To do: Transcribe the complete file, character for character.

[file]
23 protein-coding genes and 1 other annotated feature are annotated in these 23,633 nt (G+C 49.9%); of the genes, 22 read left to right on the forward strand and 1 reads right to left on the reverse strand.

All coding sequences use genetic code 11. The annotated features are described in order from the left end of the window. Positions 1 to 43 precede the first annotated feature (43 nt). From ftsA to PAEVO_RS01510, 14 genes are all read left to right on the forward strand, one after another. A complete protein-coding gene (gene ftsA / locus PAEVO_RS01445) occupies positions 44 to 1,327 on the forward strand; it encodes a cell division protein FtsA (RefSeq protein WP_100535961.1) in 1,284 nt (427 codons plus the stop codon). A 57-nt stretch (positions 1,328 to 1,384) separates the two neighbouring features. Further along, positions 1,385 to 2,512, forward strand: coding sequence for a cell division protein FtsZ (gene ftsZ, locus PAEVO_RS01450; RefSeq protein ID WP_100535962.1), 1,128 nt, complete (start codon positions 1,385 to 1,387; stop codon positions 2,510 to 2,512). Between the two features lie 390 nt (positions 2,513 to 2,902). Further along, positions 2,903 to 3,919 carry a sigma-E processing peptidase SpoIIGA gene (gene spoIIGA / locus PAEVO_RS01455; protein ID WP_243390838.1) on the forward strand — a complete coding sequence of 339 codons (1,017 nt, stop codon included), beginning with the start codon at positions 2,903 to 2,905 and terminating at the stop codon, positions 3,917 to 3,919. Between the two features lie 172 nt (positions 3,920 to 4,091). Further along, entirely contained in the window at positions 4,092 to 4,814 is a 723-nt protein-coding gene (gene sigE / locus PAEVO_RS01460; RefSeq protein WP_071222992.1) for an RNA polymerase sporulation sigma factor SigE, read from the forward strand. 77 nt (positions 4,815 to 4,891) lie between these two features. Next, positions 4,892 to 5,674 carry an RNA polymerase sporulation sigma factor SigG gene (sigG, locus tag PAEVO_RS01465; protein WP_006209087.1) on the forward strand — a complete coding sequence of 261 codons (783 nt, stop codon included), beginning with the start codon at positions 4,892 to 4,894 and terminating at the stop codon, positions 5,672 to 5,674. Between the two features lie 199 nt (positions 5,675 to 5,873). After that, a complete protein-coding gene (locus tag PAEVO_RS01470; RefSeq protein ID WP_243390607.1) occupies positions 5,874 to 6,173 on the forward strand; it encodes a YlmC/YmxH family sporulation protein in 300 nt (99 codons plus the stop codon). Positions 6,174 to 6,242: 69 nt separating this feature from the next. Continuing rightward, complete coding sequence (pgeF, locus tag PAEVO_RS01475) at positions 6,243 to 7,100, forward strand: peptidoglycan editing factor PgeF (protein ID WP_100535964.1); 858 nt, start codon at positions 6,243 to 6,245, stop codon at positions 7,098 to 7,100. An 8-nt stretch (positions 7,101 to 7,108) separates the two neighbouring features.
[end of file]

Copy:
23 protein-coding genes and 1 other annotated feature are annotated in these 23,633 nt (G+C 49.9%); of the genes, 22 read left to right on the forward strand and 1 reads right to left on the reverse strand.

All coding sequences use genetic code 11. The annotated features are described in order from the left end of the window. Positions 1 to 43 precede the first annotated feature (43 nt). From ftsA to PAEVO_RS01510, 14 genes are all read left to right on the forward strand, one after another. A complete protein-coding gene (gene ftsA / locus PAEVO_RS01445) occupies positions 44 to 1,327 on the forward strand; it encodes a cell division protein FtsA (RefSeq protein WP_100535961.1) in 1,284 nt (427 codons plus the stop codon). A 57-nt stretch (positions 1,328 to 1,384) separates the two neighbouring features. Further along, positions 1,385 to 2,512, forward strand: coding sequence for a cell division protein FtsZ (gene ftsZ, locus PAEVO_RS01450; RefSeq protein ID WP_100535962.1), 1,128 nt, complete (start codon positions 1,385 to 1,387; stop codon positions 2,510 to 2,512). Between the two features lie 390 nt (positions 2,513 to 2,902). Further along, positions 2,903 to 3,919 carry a sigma-E processing peptidase SpoIIGA gene (gene spoIIGA / locus PAEVO_RS01455; protein ID WP_243390838.1) on the forward strand — a complete coding sequence of 339 codons (1,017 nt, stop codon included), beginning with the start codon at positions 2,903 to 2,905 and terminating at the stop codon, positions 3,917 to 3,919. Between the two features lie 172 nt (positions 3,920 to 4,091). Further along, entirely contained in the window at positions 4,092 to 4,814 is a 723-nt protein-coding gene (gene sigE / locus PAEVO_RS01460; RefSeq protein WP_071222992.1) for an RNA polymerase sporulation sigma factor SigE, read from the forward strand. 77 nt (positions 4,815 to 4,891) lie between these two features. Next, positions 4,892 to 5,674 carry an RNA polymerase sporulation sigma factor SigG gene (sigG, locus tag PAEVO_RS01465; protein WP_006209087.1) on the forward strand — a complete coding sequence of 261 codons (783 nt, stop codon included), beginning with the start codon at positions 4,892 to 4,894 and terminating at the stop codon, positions 5,672 to 5,674. Between the two features lie 199 nt (positions 5,675 to 5,873). After that, a complete protein-coding gene (locus tag PAEVO_RS01470; RefSeq protein ID WP_243390607.1) occupies positions 5,874 to 6,173 on the forward strand; it encodes a YlmC/YmxH family sporulation protein in 300 nt (99 codons plus the stop codon). Positions 6,174 to 6,242: 69 nt separating this feature from the next. Continuing rightward, complete coding sequence (pgeF, locus tag PAEVO_RS01475) at positions 6,243 to 7,100, forward strand: peptidoglycan editing factor PgeF (protein ID WP_100535964.1); 858 nt, start codon at positions 6,243 to 6,245, stop codon at positions 7,098 to 7,100. An 8-nt stretch (positions 7,101 to 7,108) separates the two neighbouring features.